Editor's Note: The following feature was published in the September/October issue of PorkNetwork. Click here to view it and other features from the issue.
There are certainly many qualified active job seekers that are presently unemployed. However, employers also want to recruit passive candidates to join their organization. Passive candidates are usually currently employed and not actively searching for a new position. Recruiting these candidates can be more challenging and time consuming.
AgCareers.com is a top job board for not only those actively looking for jobs, but also for passive candidates. Many passive candidates continue to visit the website on a regular basis. They also subscribe to our weekly e-newsletter to stay up-to-date on the latest trends in the industry and find out about career advancement and new job openings that might entice them to make a move. AgCareers.com regularly encourages interactions with thousands of followers on Facebook, LinkedIn, Twitter and YouTube, too.
So how do you make your company attractive to passive candidates? What will make these top-notch candidates apply to your positions, and more importantly, accept a job offer?
You may be surprised that many candidates value job security over pay and employers tend to underestimate this in the recruiting process. When AgCareers.com surveyed 1,500 job seekers about what they look for in an employer, they responded that being a ‘leader in the industry’ and having ‘good products’ were more important than compensation. Emphasize stability in job postings by including information about the length of time your company has been in business, awards and recognitions received, and links to testimonials from long-term employees.
Pay is Still Important
Although perhaps not the most important factor, compensation is still critical when candidates consider the list of reasons to join an organization. Make sure you are competitive in your market. Candidates are constantly comparing themselves to others and have ready access to online pay-scale tools and surveys. Employers need to be just as smart by benchmarking their pay against competitors. You can only do this by collecting data from a third party source. AgCareers.com offers the Compensation Benchmark Review (CBR) which is a salary survey specifically for the agriculture industry.
If possible, list your base pay on the job posting. We have found that nearly 40 percent of candidates were discouraged from applying to jobs when no salary information was provided. At the very least, list “highly competitive pay” and specify other benefits and perks of the position.
When looking at compensation, make sure you are aware of industry standards for more than just base salaries. Many positions include features such as a company car, cell phone or gym membership. If such features are standard inclusions in salary packages for positions you are recruiting, state this in the job posting so the best candidates will see the total value in your organization. Top candidates know what benefits they want and will be keeping an eye out for them from the beginning of the application stage.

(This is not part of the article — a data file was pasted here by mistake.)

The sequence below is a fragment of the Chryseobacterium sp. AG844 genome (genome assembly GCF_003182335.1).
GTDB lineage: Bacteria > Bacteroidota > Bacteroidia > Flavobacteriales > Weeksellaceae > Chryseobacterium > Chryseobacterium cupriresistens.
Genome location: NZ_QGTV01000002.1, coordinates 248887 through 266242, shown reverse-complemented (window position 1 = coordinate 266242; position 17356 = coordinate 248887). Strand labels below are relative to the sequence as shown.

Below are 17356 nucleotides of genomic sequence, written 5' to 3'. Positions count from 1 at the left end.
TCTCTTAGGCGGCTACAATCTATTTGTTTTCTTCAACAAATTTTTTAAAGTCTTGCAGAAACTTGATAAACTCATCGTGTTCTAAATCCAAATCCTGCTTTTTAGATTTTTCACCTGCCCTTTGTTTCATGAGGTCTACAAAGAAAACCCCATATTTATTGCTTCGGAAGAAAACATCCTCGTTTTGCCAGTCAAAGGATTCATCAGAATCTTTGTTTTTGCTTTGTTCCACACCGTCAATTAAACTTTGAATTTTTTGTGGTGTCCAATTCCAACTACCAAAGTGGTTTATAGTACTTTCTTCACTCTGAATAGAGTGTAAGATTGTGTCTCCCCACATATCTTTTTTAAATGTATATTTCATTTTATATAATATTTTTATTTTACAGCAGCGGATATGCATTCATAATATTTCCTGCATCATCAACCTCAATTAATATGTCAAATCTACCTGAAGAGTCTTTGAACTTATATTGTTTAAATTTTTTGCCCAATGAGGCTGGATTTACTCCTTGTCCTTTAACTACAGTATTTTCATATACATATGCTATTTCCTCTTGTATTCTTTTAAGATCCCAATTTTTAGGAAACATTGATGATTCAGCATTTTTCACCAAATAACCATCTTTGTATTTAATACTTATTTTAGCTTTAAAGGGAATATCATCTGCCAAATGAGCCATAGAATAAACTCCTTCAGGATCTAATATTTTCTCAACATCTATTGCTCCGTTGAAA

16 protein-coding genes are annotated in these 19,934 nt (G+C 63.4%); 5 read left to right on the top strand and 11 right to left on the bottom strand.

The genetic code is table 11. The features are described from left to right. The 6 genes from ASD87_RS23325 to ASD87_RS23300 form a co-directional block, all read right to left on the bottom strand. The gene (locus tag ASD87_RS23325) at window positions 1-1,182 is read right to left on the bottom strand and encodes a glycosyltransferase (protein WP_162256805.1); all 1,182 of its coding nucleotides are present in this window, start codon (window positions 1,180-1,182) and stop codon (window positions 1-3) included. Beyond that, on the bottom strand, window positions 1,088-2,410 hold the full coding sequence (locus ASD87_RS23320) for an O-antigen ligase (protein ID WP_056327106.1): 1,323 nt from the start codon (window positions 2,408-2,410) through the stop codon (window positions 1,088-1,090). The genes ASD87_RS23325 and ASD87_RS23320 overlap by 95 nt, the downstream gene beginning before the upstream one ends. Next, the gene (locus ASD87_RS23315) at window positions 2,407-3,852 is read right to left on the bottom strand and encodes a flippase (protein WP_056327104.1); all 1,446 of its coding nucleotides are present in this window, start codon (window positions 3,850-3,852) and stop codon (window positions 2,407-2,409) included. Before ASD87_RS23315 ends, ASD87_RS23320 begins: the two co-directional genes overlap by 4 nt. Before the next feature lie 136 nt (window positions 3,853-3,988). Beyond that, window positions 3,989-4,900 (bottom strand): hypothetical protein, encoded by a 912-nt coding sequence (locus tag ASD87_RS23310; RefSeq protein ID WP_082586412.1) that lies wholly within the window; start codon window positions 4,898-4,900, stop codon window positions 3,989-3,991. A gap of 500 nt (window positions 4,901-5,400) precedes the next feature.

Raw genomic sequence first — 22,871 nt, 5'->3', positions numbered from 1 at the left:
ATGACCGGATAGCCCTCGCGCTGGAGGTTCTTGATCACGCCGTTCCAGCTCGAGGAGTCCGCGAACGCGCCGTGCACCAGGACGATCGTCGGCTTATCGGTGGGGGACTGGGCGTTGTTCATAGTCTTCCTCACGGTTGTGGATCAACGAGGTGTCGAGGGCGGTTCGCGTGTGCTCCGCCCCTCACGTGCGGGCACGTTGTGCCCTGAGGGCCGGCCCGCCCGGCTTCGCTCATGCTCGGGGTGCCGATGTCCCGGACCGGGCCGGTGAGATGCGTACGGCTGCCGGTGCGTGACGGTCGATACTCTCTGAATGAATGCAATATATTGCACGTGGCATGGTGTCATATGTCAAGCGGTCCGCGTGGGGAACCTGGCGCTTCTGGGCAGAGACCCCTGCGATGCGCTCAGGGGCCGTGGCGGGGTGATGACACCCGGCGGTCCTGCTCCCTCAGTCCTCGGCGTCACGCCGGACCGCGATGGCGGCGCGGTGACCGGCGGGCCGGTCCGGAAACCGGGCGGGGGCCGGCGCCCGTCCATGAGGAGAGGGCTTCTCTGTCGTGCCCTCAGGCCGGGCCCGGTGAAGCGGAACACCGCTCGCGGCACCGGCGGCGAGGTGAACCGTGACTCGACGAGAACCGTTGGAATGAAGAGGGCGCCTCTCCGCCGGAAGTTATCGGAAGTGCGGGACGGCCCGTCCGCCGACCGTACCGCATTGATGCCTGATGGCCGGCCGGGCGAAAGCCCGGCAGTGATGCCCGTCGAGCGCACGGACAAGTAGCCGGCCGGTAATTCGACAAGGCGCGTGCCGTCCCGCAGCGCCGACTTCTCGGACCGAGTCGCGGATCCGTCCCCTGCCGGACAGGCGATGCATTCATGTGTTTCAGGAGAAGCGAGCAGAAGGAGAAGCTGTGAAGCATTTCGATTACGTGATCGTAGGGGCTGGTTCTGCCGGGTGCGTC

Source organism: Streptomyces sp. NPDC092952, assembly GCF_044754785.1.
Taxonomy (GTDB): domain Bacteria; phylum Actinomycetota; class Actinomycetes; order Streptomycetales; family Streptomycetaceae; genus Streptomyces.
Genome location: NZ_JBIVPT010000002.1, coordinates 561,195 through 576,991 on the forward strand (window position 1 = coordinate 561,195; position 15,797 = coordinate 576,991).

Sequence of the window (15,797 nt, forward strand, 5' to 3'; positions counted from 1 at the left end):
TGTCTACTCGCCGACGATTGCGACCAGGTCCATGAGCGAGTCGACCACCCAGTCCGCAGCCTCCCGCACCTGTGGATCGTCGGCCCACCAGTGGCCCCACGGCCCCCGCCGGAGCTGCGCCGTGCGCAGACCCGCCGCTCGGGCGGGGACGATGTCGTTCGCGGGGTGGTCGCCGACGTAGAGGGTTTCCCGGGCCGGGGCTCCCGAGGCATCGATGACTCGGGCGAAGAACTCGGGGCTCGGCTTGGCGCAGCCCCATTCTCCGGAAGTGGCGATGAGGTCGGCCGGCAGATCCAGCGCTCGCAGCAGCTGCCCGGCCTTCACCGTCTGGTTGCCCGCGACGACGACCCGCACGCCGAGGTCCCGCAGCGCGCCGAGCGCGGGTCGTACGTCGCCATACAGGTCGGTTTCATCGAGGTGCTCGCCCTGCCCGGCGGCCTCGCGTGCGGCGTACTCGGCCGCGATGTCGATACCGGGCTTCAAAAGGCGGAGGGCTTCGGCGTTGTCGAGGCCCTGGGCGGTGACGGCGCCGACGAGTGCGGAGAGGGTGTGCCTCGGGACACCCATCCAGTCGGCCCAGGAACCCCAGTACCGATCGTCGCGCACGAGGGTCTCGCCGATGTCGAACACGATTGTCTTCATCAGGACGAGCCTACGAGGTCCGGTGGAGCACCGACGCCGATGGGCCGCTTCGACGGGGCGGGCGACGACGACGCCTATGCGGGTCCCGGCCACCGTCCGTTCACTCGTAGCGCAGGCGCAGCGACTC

A candidate’s decision about which organization to work for is not just about compensation (as we’ve mentioned), so your organization needs to develop a point of difference. A point of difference can be flexibility, i.e. the ability for an employee to take responsibility for their own work hours. For example, something as simple as a casual dress policy can be a differentiating characteristic for a candidate coming from a formal corporate culture. Not only will these points of difference help attract great applicants but they will also attract the type of applicants who are more likely to be a good fit with your company culture.
If you have a high achieving candidate who is a perfect fit for your organization, chances are they are also highly sought-after by other organizations. This means you need to be willing to be flexible and negotiate with this candidate.
Are your company’s current employees happy to be there? If it is known throughout the industry that your organization has a great culture with happy employees, more top candidates will also want to work for you. Think about companies like Google and Starbucks that have promoted their cultures. Word-of-mouth is a powerful recruiting tool! Measuring employee satisfaction will help you to understand how your current employees feel, and whether or not improvements need to be made.
Passive candidates value relationships. You may locate a candidate in the AgCareers.com database or meet them at a tradeshow. Reach out to them via email to find out about their current status. Be sure to personalize your email to them and ask questions that invite a response. If they are not interested in making a move now, keep them in your contacts and regularly check in with them. Invite them to connect on LinkedIn. Career sites such as AgCareers.com engage employers as well as active, and passive candidates in conversations to expand knowledge, make connections and provide networking opportunities.